Barring Roseanne

The golden age of television appears to end with the golden age of rehashes. Gilmore Girls made sense since the creator could not finish her story. Fuller House continued the story with actors who needed jobs. And sequential storytelling leads us all to want to know what happens next.

Roseanne came back this week. I never watched the show when it aired as a blue collar family from Illinois seemed familiar – except no one I lived with complained as much as any of the characters on the show. The show returns to help mend the fences between left and right. Because Roseanne Conner voted for the President. Hollywood navel-gazing at its finest.

Examining the People Who Voted for Him. Again.

If one of those signs that cartoons have for “Days Since the Last Accident” counted the “Days Since We Examined the Trump Voter”, the result would be the same: zero. CNN just had a panel of women who voted for him and responded to the Stormy Daniels interview. A major newspaper seems to have a cast of reporters just waiting at diners in Ohio to talk to people about what it feels like to watch the insanity of the current administration. Unsurprising, no one seems concerned.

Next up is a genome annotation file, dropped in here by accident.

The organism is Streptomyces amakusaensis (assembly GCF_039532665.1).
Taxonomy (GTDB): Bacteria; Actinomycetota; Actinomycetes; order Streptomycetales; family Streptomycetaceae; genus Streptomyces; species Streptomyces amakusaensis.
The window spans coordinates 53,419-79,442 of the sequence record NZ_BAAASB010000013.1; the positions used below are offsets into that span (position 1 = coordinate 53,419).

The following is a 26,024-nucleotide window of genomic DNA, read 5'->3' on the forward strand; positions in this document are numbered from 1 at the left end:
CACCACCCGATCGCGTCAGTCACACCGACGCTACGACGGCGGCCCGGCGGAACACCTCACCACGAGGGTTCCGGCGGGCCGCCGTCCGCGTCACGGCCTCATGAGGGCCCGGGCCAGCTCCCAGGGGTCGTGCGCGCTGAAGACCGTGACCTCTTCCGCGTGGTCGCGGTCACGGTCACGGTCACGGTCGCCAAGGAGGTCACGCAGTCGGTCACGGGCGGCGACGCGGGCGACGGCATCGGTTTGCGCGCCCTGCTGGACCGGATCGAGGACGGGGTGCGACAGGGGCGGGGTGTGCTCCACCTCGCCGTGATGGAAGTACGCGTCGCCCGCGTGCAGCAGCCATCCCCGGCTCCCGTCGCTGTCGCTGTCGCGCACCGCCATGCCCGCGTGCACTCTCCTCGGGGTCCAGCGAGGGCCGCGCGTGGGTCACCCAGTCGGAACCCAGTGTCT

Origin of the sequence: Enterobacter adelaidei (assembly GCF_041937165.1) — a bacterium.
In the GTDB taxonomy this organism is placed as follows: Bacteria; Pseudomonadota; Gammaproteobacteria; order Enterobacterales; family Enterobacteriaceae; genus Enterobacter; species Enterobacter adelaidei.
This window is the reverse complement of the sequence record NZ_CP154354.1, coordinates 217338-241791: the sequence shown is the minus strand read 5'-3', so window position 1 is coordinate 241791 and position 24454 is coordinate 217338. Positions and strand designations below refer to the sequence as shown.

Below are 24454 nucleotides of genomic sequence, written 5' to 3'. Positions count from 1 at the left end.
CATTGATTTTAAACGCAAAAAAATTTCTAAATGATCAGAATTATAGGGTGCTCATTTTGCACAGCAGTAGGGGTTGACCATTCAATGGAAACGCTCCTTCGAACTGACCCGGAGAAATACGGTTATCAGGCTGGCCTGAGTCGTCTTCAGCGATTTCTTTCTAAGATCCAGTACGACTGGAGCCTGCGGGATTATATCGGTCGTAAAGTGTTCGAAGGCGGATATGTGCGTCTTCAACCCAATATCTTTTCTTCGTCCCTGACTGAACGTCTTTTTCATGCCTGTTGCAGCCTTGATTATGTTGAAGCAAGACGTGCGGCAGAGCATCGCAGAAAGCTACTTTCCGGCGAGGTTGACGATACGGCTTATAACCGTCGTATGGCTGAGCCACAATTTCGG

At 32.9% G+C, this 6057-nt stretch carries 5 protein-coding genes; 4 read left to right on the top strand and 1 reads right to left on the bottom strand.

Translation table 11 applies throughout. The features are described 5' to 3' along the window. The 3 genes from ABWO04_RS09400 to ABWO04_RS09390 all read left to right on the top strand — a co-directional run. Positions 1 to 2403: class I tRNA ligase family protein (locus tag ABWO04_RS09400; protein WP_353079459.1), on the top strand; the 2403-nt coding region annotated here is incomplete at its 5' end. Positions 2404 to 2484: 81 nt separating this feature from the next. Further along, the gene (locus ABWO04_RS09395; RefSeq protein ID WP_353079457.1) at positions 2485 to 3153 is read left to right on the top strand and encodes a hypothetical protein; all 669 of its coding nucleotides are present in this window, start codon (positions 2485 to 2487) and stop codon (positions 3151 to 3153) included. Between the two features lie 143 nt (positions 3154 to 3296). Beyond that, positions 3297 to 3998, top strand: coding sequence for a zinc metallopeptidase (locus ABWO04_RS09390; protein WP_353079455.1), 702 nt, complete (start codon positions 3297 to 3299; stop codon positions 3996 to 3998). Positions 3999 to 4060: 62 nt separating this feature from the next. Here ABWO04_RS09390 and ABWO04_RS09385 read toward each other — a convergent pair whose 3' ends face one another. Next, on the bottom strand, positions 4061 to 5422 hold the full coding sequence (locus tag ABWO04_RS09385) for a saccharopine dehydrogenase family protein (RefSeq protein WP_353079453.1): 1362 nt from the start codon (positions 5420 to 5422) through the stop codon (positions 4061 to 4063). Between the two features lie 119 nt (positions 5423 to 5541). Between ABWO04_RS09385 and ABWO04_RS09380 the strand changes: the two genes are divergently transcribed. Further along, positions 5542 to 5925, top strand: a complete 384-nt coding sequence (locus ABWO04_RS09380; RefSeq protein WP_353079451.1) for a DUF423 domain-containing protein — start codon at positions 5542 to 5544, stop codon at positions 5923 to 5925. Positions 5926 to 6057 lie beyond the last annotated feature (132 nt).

Now, a sitcom will explore that same logic. How can a Trump voter deal with liberal relatives, a gender fluid grandchild, and a struggling life? By ignoring every aspect of Trump and the current Republican powers. Like all of the stories of a community upset by the deportation of their favorite immigrant, we become blinded to the global pains until we have a local concern.

Why Trump Is Not Funny

However, if you pay attention to the news, you see:

And that’s only the tip of the iceberg.

Why Roseanne Is Not Funny

And then there is Roseanne. Between the conspiracy theory tweets and the transphobic writings, she fits perfectly into the Trump world: an aged Baby Boomer who has become disenchanted by the world because the world has moved on without her. Change brings out the best and the worst in people. But the current state of affairs has brought out the retreads of the 1990s, a time when Baby Boomers felt they had the world in their hands.

The world continues to turn. Stories repeat, but they need to adapt. Another trend has been revamps. Netflix has ordered a third season of One Day At a Time – starring a Hispanic family. That’s how you make America great: taking something and making it better. Not making a replica.

Comments

  1. Katie

    I was not expecting the show to be so political. I thought it would just be a comedy about family situations that I might be able to relate to now that I’m a parent. Oh well, I guess I’ll just keep watching Everybody Loves Raymond.

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